Today our son, Chris, sent me a text message that simply read, "It's a girl!" He and Luciana had just left the clinic where they found out the gender of their baby. They were both very excited. Lu is due to deliver the little bundle of joy on April 27th. This is happy news for our whole family, because we are weighted heavily on the male side right now. Making it even better, our daughter, Simoni, is also carrying a little girl, and she is due to be born on February 12th. What fun! Two little girls showing up within two and a half months of each other. Josh and Simoni are thinking of calling their little girl Michaela Renée, but haven't decided for sure. Chris and Luciana don't have a name picked out yet, but I'm sure they will be combing through the name books to find a good one.
But what's in a name anyway? In many ancient cultures and in some cultures still today the name given to a child is very important. It represents the hopes and dreams of the parents for that child, and serves as a picture of what they hope the child will become. In western culture, however, we have largely lost this concept. People in this country especially, choose names more for the pleasing sound or the rarity of the name, wanting their kid to have a moniker that is distinctive. Failing that, they play around with the spelling of the name, coming up with something so oddball that it will complicate the poor kid's life all the way to the grave.
But I think we need to be more careful about the names we give to our children. I think we need to give them names that they can grow into--names with real meaning.
When I was born my mother named me Michael. It comes from the Hebrew name מִיכָאֵל (Mikha'el) which means, "who is like God?". This is the name of one of only three angels actually mentioned in the Bible, and the only one specifically identified as an archangel. (The other two angels named are, of course, Gabriel and Lucifer, who we usually call Satan.) In the Book of Revelation in the New Testament Michael is portrayed as the leader of Heaven's armies, and thus is considered the patron saint of soldiers. Nine Byzantine emperors and a czar of Russia bore his name.
My mother and I both almost died while she was carrying me in her womb. In spite of the fever, when I was born without brain damage or birth defects it seemed to her to be a fitting name. While I was growing up she often reminded me that I was a gift from God, and that she had offered me back to God to serve Him all the days of my life. That has always stuck with me, though I have often failed to live up to that high standard.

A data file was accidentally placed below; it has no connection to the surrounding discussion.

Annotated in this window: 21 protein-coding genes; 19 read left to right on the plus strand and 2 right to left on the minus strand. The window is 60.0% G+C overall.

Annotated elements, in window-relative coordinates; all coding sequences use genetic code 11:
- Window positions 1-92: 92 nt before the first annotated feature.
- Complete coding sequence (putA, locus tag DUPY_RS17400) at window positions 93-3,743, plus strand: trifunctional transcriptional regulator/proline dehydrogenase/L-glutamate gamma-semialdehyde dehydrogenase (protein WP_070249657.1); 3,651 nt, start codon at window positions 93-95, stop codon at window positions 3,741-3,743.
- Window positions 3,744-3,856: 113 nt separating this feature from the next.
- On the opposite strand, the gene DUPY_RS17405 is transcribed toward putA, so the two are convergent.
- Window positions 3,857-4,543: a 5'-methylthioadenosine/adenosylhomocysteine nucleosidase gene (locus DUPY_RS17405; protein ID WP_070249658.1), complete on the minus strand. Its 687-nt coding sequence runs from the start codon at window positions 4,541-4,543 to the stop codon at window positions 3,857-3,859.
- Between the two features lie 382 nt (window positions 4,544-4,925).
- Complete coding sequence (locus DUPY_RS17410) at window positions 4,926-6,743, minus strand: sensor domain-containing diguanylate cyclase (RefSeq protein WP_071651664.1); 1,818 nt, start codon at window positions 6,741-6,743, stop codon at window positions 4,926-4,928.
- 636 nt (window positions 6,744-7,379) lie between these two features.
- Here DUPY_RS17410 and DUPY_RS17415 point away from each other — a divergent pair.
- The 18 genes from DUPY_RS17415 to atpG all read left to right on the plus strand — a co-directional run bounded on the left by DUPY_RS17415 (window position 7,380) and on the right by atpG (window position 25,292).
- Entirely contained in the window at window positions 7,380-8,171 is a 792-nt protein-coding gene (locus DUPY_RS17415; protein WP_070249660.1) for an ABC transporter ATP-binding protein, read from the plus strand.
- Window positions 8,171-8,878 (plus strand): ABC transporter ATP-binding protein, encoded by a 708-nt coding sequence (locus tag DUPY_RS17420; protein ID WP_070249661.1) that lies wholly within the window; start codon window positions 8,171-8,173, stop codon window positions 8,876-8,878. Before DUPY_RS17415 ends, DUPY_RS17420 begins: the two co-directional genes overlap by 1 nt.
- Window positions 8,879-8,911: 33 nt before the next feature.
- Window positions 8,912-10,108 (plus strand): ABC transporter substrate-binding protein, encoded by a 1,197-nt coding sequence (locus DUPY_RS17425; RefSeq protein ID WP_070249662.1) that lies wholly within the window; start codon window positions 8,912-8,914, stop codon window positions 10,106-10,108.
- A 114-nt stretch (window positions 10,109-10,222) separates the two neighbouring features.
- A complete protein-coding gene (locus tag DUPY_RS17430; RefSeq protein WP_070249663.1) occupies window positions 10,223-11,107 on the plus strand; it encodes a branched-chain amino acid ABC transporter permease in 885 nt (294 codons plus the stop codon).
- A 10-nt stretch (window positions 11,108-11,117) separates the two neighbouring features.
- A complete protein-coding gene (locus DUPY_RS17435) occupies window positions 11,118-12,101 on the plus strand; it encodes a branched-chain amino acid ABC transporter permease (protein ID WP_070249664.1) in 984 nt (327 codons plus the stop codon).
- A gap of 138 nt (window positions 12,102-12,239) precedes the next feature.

There is a verse in the Bible that has always intrigued me. It is found in Revelation 2:17, "He who has an ear, let him hear what the Spirit says to the churches. To him who overcomes, I will give some of the hidden manna. I will also give him a white stone with a new name written on it, known only to him who receives it." This verse has puzzled commentators for centuries. But I believe that what the apostle John was saying is that when we get to Heaven and stand before the Lord, He is going to call us by a new name, a name that reflects who we truly are in His sight.
Many people hate their given names and are forced to go through life with handles they would have never chosen for themselves: Irving, Herbert, Agnes, Tiffany, Percival, SummerDawn, Edith, Archibald, Burgandy, Billy Bob, etc. But when Bubba finally kneels down before King Jesus, the Savior is going to press into his hand a beautiful white stone on which is engraved a name, a new name, a beautiful and powerful name, a name that tells how Jesus sees him on the inside. That name will have meaning. It will bring joy, not embarrassment. It will be the name Jesus will use every time he meets Bubba on the streets of Heaven. He will lean over and whisper in Bubba's ear, "My son, you are ________, and you are Mine." Bubba's face will light up every time it happens. At least, that's what I think the verse means.
One thing is for sure--the Lord knows the names of all those who belong to Him. He has our names memorized. And the Bible says that our names are inscribed in the Lamb's Book of Life. At the end, when the angels check the long lists of names they may have trouble pronouncing some of them. They may stumble over Giuseppa, Franstziska, Bhaskara, Themistocles, and Ruairidh. That's OK. Jesus is going to give each of us a new name anyway.
Crazy...especially about little baby girls,